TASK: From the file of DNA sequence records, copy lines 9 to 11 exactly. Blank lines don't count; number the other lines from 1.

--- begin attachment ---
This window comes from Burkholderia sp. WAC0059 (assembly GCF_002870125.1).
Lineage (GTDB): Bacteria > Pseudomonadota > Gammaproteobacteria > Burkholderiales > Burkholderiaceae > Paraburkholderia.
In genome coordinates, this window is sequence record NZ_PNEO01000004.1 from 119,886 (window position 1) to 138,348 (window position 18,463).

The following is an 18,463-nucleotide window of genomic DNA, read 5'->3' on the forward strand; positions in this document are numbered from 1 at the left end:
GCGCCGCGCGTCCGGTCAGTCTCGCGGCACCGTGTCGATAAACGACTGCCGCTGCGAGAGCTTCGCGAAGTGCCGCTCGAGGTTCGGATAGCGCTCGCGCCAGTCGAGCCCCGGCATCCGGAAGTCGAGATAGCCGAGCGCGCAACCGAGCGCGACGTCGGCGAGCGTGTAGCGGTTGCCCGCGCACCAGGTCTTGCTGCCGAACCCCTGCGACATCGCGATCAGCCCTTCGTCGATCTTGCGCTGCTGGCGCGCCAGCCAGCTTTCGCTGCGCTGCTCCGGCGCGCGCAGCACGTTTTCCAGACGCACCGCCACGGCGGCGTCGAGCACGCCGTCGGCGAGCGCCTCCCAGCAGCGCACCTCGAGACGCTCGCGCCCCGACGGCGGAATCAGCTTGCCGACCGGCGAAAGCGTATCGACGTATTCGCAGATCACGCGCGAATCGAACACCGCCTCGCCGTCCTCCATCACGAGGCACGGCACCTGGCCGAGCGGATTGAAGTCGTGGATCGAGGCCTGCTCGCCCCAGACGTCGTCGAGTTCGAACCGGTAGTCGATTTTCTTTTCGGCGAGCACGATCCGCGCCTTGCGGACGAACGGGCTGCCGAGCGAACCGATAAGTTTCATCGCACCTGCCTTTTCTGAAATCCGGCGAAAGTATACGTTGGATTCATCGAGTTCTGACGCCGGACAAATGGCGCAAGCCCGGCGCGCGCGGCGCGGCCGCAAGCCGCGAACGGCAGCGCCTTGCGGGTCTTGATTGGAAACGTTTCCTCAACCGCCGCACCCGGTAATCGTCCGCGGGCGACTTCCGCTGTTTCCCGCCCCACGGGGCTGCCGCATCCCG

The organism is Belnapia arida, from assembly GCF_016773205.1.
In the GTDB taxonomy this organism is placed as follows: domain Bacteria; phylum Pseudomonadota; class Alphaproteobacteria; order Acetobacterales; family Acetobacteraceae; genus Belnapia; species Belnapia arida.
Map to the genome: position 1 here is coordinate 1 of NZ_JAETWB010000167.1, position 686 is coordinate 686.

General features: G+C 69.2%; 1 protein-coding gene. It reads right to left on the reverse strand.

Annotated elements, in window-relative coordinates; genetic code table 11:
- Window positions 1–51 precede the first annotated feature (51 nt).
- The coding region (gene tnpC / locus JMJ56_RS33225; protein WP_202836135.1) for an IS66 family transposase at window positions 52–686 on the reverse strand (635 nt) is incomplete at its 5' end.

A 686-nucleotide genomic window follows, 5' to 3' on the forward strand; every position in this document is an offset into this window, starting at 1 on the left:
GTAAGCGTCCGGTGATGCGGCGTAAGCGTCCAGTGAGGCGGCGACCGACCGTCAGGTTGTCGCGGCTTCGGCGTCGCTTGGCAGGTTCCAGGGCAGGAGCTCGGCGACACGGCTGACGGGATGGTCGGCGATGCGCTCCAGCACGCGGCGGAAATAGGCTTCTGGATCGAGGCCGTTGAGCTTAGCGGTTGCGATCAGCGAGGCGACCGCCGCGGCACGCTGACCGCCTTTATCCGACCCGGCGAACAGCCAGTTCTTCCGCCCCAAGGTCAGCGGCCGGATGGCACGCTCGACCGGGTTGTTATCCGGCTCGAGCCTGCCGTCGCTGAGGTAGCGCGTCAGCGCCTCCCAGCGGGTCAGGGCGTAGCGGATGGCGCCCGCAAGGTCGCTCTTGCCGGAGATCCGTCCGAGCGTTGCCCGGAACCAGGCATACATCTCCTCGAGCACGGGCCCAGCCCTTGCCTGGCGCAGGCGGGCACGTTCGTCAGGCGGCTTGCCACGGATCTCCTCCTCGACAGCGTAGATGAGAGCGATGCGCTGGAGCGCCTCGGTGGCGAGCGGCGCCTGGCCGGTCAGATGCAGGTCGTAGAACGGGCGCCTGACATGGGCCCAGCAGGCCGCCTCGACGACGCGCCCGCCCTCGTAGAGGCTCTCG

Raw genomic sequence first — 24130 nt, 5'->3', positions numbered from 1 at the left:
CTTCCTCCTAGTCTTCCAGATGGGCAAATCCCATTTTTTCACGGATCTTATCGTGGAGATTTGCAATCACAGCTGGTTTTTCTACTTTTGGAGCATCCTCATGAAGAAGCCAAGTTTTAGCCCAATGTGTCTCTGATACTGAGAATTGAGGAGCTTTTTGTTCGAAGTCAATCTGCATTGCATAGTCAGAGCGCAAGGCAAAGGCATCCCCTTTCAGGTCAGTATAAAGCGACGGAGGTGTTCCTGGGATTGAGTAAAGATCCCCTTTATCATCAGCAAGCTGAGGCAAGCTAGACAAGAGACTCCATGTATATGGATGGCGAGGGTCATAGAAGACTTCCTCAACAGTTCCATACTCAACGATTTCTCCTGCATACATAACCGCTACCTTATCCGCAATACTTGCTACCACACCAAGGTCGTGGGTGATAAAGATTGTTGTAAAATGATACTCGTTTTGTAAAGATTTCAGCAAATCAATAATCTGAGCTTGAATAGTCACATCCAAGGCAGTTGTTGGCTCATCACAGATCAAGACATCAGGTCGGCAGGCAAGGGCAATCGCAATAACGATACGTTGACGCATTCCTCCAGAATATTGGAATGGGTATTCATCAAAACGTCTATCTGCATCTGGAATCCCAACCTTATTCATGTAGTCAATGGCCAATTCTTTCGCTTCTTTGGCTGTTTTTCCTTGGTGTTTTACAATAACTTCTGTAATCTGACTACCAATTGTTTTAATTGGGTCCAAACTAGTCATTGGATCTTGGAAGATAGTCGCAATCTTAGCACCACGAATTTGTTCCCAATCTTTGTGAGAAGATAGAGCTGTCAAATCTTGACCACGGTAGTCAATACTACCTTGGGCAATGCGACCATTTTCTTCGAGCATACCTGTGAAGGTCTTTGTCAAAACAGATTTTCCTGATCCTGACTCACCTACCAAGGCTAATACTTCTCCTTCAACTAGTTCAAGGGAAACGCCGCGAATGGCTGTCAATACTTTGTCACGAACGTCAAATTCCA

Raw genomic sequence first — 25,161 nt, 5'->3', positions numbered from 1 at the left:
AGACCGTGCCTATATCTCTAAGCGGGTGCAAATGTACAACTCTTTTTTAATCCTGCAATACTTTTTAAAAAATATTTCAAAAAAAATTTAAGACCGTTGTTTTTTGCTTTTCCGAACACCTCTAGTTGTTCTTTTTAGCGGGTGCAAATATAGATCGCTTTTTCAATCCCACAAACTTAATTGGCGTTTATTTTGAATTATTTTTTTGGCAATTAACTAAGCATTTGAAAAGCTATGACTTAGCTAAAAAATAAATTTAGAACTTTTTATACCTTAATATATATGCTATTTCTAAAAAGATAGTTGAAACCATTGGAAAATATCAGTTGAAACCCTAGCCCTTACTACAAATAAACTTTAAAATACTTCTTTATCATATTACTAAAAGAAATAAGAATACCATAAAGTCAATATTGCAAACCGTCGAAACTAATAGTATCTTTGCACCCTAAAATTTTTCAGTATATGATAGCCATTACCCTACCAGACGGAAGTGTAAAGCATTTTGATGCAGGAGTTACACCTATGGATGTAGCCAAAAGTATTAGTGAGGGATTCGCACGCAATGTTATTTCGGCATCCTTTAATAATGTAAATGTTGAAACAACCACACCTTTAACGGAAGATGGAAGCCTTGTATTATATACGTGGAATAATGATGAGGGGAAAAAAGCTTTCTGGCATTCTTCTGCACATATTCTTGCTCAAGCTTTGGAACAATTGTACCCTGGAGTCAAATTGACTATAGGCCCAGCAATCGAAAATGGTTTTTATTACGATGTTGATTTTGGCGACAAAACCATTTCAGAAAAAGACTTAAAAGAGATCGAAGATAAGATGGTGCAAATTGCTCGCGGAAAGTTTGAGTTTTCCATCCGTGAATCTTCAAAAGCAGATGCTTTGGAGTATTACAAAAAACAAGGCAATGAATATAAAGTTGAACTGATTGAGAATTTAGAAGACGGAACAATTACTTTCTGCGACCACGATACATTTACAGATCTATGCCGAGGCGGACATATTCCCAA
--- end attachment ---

General features: G+C 69.2%; 1 protein-coding gene. It reads right to left on the reverse strand.

Annotated elements, in window-relative coordinates; genetic code table 11:
- Window positions 1–51 precede the first annotated feature (51 nt).